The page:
Call for Artists, Making Money at Juried Art Fairs, Craft Shows and Festivals
This happened on September 6-7-8 on the streets of Clayton. This is where the government center buildings are for St. Louis. It is a three day show—and is very difficult to get into.
I got in this year and previous to that back in 2013. Besides that, I have only gotten in three other times in 26 years.
This is a biggie, I put it right up there with KC Plaza, Des Moines, Artisphere and Main Street Fort Worth.
Notice I did not include Winter Park in that list.
Also I do not want to drive that far to do Cherry Creek or Sausalito.
People who get into these biggies can routinely do between $6-$20 K in sales.
The quality of the people attending make it that way.
SLAF is surrounded by very rich communities and many come and decorate their homes with exclusively art from this show.
There are about 180 booths which include the previous year winners. They get mucho applications.
That said, it is not easy to jury into.
You are up against the best of the best on the circuit. There are no slouches here. No buy-sell.
Each booth looks like an art gallery.
The patrons dress to the nines. They are world-travelled, they look For uniqueness as well as quality.
Back in April I was eating breakfest at the Vinoy Hotel right before the start of the Mainsail Show in St. Petersburg.
I knew they were notifying that morn.
So I opened up my Zapp with trepidation, preparing to get blown off for the sixth year in a row.
But then I got sidelined and went to my emails.
Lo and behold I saw the most precious words you could ever want to see.
I was floored and exhuberent at the same time.
So here I was in Clayton.
The Show arranges for artists to stay at the Sheraton Plaza Hotel for a great rate of $99 per. The hotel is about three blocks away from the show.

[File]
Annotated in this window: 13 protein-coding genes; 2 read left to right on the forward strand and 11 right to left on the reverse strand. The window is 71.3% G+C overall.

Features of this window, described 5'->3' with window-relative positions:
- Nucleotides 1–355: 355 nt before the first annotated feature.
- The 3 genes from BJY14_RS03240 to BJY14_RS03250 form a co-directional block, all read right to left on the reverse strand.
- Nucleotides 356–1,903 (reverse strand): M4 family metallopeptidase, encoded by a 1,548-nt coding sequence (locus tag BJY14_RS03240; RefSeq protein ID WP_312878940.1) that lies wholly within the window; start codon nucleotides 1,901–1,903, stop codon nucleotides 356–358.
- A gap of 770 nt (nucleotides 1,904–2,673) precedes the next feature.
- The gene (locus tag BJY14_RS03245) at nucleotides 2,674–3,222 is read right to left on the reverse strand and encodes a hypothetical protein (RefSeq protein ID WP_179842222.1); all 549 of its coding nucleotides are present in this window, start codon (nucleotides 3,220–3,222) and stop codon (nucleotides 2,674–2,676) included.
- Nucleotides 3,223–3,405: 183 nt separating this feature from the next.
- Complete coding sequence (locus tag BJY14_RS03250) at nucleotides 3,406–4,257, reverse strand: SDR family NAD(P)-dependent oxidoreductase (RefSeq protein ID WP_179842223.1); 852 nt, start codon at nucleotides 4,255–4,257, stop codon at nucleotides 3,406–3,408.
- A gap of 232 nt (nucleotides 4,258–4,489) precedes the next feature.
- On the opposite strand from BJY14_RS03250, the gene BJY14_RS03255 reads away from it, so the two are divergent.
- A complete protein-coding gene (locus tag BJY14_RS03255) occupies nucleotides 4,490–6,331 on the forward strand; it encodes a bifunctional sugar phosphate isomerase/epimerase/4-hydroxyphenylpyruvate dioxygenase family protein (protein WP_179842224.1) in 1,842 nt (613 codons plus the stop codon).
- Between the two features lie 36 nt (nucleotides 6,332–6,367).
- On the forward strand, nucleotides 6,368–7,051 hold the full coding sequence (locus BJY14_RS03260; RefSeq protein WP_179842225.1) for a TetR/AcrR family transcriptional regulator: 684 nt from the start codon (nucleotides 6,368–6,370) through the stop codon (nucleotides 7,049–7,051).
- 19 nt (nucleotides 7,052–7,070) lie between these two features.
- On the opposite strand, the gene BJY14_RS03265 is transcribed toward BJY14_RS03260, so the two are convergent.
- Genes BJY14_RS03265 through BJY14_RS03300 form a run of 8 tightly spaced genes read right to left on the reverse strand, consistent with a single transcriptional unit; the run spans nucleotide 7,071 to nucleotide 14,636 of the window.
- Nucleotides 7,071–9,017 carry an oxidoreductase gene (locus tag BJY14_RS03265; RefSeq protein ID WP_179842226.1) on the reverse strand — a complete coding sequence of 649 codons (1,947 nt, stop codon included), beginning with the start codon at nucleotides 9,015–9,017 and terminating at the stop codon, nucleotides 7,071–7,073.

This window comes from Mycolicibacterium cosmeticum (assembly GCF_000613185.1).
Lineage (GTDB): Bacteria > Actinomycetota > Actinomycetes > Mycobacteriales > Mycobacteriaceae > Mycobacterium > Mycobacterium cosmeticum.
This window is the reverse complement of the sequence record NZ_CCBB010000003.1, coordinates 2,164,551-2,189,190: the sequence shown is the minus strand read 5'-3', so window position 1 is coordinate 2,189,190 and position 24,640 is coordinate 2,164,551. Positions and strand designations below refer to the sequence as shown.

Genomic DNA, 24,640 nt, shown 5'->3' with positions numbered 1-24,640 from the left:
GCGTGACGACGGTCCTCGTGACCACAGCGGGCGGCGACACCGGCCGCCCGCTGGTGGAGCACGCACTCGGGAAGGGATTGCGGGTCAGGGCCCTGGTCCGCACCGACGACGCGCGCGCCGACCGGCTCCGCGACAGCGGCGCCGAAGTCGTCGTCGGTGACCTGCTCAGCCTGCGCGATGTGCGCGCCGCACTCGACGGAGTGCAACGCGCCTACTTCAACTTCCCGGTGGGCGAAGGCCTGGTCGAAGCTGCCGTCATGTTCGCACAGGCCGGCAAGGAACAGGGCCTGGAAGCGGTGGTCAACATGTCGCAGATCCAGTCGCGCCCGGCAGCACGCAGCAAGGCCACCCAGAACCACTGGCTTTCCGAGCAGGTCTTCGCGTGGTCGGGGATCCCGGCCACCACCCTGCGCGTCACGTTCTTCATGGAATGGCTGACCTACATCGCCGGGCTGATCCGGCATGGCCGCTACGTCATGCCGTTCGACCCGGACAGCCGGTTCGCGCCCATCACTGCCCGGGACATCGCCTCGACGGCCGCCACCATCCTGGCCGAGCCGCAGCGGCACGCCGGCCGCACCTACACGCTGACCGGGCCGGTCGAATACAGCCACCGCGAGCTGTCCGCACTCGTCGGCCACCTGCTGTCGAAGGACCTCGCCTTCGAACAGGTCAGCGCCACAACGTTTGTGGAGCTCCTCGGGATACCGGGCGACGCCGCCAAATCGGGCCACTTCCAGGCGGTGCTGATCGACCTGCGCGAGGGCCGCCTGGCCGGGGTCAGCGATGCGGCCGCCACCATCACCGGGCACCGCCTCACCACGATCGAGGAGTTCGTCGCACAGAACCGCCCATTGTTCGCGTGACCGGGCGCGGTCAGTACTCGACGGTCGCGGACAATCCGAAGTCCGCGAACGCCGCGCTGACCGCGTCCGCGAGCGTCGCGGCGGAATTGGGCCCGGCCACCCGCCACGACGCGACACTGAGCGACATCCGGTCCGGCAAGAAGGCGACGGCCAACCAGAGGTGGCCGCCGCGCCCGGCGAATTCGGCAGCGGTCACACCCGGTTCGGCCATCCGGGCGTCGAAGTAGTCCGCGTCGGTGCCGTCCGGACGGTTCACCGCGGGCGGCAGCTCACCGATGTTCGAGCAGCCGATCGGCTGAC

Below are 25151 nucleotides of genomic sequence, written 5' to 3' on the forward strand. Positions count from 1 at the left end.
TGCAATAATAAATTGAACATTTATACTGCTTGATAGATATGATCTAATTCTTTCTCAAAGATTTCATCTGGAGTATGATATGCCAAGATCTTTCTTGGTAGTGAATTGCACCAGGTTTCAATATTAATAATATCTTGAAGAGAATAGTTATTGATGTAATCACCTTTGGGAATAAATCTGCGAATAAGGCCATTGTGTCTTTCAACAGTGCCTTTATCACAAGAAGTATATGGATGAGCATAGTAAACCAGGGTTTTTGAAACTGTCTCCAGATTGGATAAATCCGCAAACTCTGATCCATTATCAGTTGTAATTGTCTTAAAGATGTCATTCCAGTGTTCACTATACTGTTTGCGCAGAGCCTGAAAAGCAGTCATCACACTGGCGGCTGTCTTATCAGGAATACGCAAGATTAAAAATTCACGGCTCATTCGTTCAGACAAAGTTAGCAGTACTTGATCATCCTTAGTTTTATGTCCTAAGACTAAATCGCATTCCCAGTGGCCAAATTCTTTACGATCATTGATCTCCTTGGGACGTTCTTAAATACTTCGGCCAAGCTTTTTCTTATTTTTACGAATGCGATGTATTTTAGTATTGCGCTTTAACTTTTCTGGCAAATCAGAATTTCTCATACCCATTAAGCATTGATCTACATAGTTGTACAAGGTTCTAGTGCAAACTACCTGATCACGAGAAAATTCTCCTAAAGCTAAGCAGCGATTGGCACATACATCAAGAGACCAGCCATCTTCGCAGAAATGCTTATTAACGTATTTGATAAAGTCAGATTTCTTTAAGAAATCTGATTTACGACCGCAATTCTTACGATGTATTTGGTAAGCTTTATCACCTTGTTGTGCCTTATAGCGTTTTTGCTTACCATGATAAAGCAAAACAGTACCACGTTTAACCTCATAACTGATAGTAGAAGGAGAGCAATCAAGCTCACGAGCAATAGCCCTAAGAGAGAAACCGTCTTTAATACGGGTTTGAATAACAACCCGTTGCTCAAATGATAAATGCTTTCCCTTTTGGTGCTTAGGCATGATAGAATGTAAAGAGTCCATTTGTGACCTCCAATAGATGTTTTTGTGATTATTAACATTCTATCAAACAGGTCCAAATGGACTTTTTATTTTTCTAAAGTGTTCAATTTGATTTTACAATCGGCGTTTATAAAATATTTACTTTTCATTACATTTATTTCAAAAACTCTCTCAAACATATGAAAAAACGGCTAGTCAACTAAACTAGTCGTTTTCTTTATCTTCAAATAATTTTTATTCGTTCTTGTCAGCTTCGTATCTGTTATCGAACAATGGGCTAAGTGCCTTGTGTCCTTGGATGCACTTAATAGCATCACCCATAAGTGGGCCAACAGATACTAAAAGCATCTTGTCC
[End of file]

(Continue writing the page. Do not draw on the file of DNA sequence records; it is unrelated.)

It has a great bar and a sucky dining room.
I remember the first time I stayed there in the late nineties, I saw Serena and Venus both strutting their stuff down the hallway. They were like regal lionesses working their way thru the Savannah.
Now let me tell you about this year’s show.
The weather forecast looked good with fairly mild humidity on the days of the show.
Mother Nature had other plans.
We register at the hotel on Thursday nite and then do setup starting at ten on Friday.
The Show opens at five and runs til ten. The last hour is a big waste for most.
The Show supplies electricity, you bring your lites and fans.
Friday setup was in horrible heat reaching into the nineties, it took a lot out of me, almost a five hour setup which I usually do in three and one half.
I staggered back to the hotel and got a great shower and two hours of rest.
The booths are laid out on city streets back to back. They give you about two feet of storage.
Booth sides give everybody room to hang, walk thru or store. They are generous.
You are on hilly roads so be prepared to shim. It is also very tight getting vehicles in and parked. Lots of dosey-doing.
Everone is a pro so we all work it out without any acrimony. We are here to make serious moola.